Anvil – breeding more than just bulls
“ANYONE with a calculator can breed a bull with great numbers – we want to breed a cow that will last 10 years, have at least eight calves without issue, and produce a quality line.”
So says Anvil Angus stud principal, Stephen Handbury.
In a market that is saturated with estimated birth values, weight percentages and marble scores, Mr Handbury said the Anvil point of difference was to develop strong maternal characteristics.
“A lot of bulls that look good on paper don’t look good in the flesh,” he said.
“Numbers are easy to produce, and easy to market – but the weight of a calf doesn’t matter much if there is poor udder attachment.”
Mr Handbury has been with Anvil Angus since the stud’s inception, and helped oversee the move from Beveridge to Acheron, just outside of Alexandra, more than a decade ago.
“We wanted to base ourselves in an area where cattle properties were,” he said.
“We wanted to grow the stud, and knew we needed to be in an area that was accessible but also productive.”
Six years ago, Anvil increased their holdings by purchasing an adjoining 900 acres, and bolstered that with a further 500 acres, bought on the edge of the Goulburn River, two years later.
“The river block came with a 100 acre centre pivot – that has really changed our on-farm productivity,” Mr Handbury said.
The pivot block has helped Anvil move from round-bale production to large square silage bales.
It has also helped the success of the stud’s twice yearly calf drop.
“The Goulburn River flats really complement our autumn calvers – they seem to do well there,” Mr Handbury said.
“The pivot has also meant that if we don’t get a good spring – or autumn – we can create our own 100 acres of season.”
Anvil runs 800 registered Angus cows and up to 200 recipient females on almost 1500 hectares, with an average district rainfall of around 800mm.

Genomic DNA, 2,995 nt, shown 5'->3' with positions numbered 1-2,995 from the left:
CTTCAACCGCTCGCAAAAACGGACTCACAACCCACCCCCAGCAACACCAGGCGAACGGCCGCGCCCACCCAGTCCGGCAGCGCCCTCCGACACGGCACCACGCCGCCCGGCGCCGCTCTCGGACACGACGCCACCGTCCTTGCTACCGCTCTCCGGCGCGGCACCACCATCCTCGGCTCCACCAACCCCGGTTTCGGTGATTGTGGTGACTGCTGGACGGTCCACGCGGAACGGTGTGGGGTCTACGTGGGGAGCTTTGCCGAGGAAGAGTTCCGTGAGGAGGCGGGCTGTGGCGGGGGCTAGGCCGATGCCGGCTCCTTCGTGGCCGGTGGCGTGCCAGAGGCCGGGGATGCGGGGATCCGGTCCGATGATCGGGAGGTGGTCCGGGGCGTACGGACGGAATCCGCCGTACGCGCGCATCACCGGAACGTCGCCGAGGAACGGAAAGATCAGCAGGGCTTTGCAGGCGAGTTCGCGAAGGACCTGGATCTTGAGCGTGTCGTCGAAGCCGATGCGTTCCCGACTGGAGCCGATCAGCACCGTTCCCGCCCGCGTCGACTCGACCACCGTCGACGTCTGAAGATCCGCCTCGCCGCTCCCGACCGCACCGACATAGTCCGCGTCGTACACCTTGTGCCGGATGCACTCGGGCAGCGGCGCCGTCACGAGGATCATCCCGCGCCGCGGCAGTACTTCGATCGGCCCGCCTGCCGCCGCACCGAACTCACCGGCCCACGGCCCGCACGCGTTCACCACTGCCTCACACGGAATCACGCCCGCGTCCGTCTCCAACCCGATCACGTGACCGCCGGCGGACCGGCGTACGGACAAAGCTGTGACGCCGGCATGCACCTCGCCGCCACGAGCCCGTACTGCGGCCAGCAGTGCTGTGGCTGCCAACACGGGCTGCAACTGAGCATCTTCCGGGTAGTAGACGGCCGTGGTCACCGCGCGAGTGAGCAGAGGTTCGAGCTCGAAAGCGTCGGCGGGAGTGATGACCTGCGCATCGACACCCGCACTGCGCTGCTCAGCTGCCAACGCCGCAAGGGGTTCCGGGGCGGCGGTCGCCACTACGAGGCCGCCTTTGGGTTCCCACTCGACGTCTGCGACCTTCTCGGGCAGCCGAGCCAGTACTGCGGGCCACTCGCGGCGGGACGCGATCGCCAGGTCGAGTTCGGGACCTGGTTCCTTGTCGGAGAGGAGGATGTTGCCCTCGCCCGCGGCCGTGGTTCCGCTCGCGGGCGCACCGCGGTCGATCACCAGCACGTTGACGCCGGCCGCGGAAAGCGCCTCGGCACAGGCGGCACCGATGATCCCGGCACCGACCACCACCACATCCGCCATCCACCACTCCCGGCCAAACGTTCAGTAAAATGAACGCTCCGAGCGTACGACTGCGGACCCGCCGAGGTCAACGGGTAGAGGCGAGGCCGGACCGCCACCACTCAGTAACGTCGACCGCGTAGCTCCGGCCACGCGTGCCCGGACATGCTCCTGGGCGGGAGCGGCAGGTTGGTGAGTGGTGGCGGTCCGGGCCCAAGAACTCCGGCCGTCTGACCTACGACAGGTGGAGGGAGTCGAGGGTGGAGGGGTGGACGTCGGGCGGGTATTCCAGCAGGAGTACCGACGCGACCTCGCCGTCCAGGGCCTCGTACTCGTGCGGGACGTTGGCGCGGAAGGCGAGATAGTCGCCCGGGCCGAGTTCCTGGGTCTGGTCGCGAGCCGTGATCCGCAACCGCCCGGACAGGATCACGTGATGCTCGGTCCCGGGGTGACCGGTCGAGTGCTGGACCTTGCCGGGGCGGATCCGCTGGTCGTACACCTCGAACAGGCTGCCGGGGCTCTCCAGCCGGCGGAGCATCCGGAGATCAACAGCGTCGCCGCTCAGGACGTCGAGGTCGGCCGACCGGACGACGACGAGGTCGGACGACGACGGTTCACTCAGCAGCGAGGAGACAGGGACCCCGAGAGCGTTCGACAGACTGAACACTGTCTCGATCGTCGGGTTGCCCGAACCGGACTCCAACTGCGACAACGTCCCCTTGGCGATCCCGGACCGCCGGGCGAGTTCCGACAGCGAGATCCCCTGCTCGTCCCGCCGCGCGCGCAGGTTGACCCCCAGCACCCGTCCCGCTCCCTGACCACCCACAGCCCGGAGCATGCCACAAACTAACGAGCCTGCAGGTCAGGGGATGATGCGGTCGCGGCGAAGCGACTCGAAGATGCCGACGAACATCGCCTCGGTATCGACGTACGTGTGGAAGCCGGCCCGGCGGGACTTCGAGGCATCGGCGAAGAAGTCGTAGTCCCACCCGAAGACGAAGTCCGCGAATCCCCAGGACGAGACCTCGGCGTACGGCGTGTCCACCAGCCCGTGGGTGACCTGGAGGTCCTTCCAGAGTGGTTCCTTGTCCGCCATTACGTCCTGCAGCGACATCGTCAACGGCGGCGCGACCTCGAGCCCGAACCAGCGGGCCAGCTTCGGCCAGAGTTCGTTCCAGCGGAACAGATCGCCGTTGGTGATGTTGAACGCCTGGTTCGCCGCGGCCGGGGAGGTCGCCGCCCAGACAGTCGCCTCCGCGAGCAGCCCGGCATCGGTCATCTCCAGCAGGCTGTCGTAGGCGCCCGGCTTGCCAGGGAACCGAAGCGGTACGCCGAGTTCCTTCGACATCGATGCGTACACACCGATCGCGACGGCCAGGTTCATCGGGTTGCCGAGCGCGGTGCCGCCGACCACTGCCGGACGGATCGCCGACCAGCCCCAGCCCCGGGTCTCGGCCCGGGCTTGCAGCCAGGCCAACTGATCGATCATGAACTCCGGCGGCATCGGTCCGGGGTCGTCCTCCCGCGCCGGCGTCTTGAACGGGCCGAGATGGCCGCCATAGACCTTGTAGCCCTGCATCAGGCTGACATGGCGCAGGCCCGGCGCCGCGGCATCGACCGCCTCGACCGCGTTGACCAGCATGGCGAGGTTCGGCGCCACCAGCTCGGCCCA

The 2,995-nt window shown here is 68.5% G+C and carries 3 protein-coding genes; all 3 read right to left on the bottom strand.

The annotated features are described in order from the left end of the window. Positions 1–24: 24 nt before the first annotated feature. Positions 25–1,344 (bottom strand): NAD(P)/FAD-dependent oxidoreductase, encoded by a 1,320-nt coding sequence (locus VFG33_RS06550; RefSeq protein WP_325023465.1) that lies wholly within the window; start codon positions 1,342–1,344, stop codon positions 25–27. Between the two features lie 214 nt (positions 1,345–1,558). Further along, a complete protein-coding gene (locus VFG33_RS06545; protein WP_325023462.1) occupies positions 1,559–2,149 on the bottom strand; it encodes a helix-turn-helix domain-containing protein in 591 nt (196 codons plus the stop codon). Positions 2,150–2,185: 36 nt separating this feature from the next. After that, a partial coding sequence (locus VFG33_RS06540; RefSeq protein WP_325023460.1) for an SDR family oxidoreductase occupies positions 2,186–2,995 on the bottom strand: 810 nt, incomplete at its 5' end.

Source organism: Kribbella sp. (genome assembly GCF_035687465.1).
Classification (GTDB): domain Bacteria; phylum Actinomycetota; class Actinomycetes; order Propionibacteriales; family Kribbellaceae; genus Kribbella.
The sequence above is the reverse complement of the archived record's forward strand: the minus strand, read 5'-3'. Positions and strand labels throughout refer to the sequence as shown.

The twice yearly bull sales are another point of difference that has helped Anvil create a niche market.
“The market has evolved, and breeders are now happy to buy bulls at 18 months,” Mr Handbury said.
“By holding a bull sale twice a year, we can tap into both the spring and autumn markets.”
The Anvil Spring Bull Sale is on September 13.
Last year, Anvil topped the state with a 2016 sale record of $34,000.
The high price, Mr Handbury said, came after years of careful selection.
“We do a lot of work on sourcing the right genetics – I spend time travelling internationally to get the right mix, and make sure the bulls represent what we are looking for.”
The outcrop genetics have proven successful for Anvil thus far, with almost all top priced sale bulls being the son of an introduced sire.
“I think that shows that we are headed in the right direction – our buyers know that we aren’t just buy- ing a bull on paper; we are looking at these animals before we bring them in,” Mr Handbury said.
In 2009, Anvil bought, in partnership, US bull WK Replay for $US67,500.
The bull went on to sire Anvil’s two highest-priced bulls.
“It’ a long time before you see the results of the decisions you make,” Mr Handbury said.
“From the outset, we are looking for those maternal characteristics.”
However, it’s not just about the daughters at Anvil.
“Of course, producing a steer that is a good size and shape is also incredibly important,” Mr Handbury said.
“We have spent a lot of time and effort in developing bulls that offer an all-round package.
“That’s what sets us apart.”
BREEDING FOR THE FUTURE: Anvil Angus – a stud based out of Alexandra in North East Victoria – imports some of the best Angus genetics in the world. Part of the stud’s philosophy is that the quality of a bull cannot be assessed by breeding values alone, which is why the team travels internationally to view each animal. Pictured (from left) is Jack Muir, Ian Bates from Anvil Angus and Steve Mohnen from Mohnen Angus in South Dakota during an earlier trip to America.
BUYING INTERNATIONAL: Stud principal at Anvil Angus, Stephen Handbury, is looking forward to the upcoming Anvil spring bull sale, to be held on September 13.